It's Getting HOT in Here
What are we doing about Global Warming?By Lina Maria Lesmes
If you can remember the 1970s with clarity, you would congratulate many a policy maker for doing something about our environment. Since that time, we have witnessed improvements in air and water quality in most of our cities, vastly better waste management practices, and a reduction in the use of extremely toxic fertilizers and pesticides.
But what were once mostly local and regional environmental problems have become far more dangerous national and international issues. The most pressing environmental challenges of our time cross political boundaries, and have manifested themselves as a hole in the ozone layer and global warming.
But...let's not call it global warming, let's call it what it is: Climate Change. The change in climate is not just a rise in temperature, it encompasses more frequent violent storms and hurricanes, the melting of the ice caps, the destruction of habitat, the rise in the level of the ocean, more frequent floods, and more frequent natural disasters.
For mountain communities, this could translate into drier seasons, manifested in less snow and shorter ski seasons. What is scarier still is that all these events would be part of a cycle that would continually feed on itself, making the possible consequences of this environmental problem as serious as those of most doomsday scenarios.
From Nov. 13-24, governments from all over the world will be meeting in The Hague, the Netherlands, for the 6th Conference of the Parties to the UN Framework Convention on Climate Change, better known as COP6. This conference is important because governments will need to agree on the rules for operating the Kyoto Protocol, which was negotiated in 1997, and signed by many countries within its first year. Although country governments had been discussing the issue of climate change since 1993, the Kyoto Protocol was the first and only international agreement that actually called for the targeted reduction of emissions of global warming gases from the industrialized world.
Since the endless negotiations that lead to the Kyoto Protocol, very little has happened. While targets were set for industrialized countries to reduce their global warming gas emissions, and everybody agreed that this was a monumental concession, few countries have made concerted efforts to make these agreements a reality. The United States, for instance, in spite of being the biggest emitter of carbon dioxide in the world, has taken few steps to ratify the Kyoto Protocol and make it into domestic law.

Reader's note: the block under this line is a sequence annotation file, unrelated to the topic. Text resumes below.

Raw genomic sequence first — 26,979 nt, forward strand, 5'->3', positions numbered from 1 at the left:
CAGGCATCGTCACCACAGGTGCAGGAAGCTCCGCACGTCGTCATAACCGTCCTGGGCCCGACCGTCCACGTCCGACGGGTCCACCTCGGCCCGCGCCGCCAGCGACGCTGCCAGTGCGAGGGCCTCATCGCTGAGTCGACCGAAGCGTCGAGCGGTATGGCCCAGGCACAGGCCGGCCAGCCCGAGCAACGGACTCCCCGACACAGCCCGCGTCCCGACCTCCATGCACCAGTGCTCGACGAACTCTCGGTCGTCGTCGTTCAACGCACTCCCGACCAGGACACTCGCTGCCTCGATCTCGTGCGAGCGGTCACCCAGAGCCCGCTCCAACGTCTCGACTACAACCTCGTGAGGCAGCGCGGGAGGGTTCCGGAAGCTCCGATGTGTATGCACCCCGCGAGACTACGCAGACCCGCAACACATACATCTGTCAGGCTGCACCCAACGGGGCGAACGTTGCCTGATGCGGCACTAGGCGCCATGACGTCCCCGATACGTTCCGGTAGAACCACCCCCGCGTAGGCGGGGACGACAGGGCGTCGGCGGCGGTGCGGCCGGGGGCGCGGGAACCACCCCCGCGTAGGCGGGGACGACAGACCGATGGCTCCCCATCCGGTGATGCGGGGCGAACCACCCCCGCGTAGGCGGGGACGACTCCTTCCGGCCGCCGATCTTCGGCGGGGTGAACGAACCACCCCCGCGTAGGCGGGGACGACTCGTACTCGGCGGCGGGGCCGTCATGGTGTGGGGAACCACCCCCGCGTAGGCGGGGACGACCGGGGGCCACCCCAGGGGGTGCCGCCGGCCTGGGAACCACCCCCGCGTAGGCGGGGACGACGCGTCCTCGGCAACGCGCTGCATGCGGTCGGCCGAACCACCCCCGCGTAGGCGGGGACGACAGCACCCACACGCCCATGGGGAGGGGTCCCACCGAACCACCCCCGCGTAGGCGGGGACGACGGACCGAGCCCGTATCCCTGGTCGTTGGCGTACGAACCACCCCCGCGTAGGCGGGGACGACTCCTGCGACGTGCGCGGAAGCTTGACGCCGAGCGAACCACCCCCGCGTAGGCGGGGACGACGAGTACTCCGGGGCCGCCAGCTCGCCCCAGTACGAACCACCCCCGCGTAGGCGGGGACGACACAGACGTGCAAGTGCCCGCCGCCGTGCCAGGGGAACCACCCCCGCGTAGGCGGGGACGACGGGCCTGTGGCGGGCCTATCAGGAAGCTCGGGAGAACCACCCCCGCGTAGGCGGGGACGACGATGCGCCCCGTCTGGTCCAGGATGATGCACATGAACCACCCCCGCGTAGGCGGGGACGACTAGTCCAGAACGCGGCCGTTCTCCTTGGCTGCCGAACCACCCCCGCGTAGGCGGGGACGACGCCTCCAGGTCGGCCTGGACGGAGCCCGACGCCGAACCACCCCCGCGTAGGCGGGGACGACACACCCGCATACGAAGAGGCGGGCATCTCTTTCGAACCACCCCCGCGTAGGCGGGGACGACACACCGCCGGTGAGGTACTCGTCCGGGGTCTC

The Kyoto Protocol calls for cooperation and immediate action. COP6 in The Hague will aim to iron out some of the remaining details so that we will begin to see more ratifications of the agreement, but the negotiations promise to be very political, technical, and filled with controversy. Some of the details that need to be worked out include how the measuring of emissions will be done, how to help developing nations industrialize in a more "clean" fashion, and how to incorporate market mechanisms into the equation in a fair manner. Many speculate that the negotiations could be mired by the introduction of loopholes into the treaty that will allow industrialized nations to meet their targets on paper without having to reduce actual emissions.
So what does all this politicizing and negotiating have to do with Summit County? Whether we ski everyday, once a month, or hardly ever, the ski industry plays an important role in the lives of everyone in Summit County and in Colorado. Have you stopped to wonder why the last few winters have been so devastating for the ski industry? Climate Change has been offered as a possible reason.
But even if you don't care what happens to the ski industry, maybe the following will get your attention. There are low lying island countries in the South Pacific that will be completely submerged should the level of the ocean rise no more than a meter, or 3 feet. Have you ever been to the Everglades? A rise in the level of the ocean there will put a chunk of this beautiful park underwater.
We all have a stake in encouraging our political leaders to face the Climate Change problem. Not only do we need to support and ratify the Kyoto Protocol, but we should also support anyone that calls for serious measures to improve energy efficiency, renewable energy technology, and cleaner fuels. That our actions have affected the climate is not in question, that we should do something about it shouldn't be either.